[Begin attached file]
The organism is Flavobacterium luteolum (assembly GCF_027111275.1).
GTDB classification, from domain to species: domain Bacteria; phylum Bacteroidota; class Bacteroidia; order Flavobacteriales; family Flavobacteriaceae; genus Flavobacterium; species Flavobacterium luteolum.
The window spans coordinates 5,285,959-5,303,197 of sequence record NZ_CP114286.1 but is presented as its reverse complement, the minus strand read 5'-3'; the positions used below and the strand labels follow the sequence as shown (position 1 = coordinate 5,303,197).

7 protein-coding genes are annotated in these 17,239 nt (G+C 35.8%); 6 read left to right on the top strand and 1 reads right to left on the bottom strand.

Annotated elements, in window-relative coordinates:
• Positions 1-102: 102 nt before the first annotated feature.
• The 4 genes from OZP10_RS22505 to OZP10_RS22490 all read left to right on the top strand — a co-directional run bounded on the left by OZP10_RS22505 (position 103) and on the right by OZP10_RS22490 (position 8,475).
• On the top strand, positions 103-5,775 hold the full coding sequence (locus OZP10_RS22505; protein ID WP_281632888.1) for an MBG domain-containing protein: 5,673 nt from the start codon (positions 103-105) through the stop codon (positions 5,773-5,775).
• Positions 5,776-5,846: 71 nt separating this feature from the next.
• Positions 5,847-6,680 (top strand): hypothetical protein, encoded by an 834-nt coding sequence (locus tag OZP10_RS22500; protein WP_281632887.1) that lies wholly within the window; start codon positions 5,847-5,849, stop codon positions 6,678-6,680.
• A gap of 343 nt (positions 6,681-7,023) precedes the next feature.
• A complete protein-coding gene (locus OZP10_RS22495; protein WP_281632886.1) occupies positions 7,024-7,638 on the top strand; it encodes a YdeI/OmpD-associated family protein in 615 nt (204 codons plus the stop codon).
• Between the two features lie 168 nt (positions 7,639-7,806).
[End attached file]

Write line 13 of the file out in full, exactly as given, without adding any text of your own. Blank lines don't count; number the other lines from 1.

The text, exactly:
• Between the two features lie 168 nt (positions 7,639-7,806).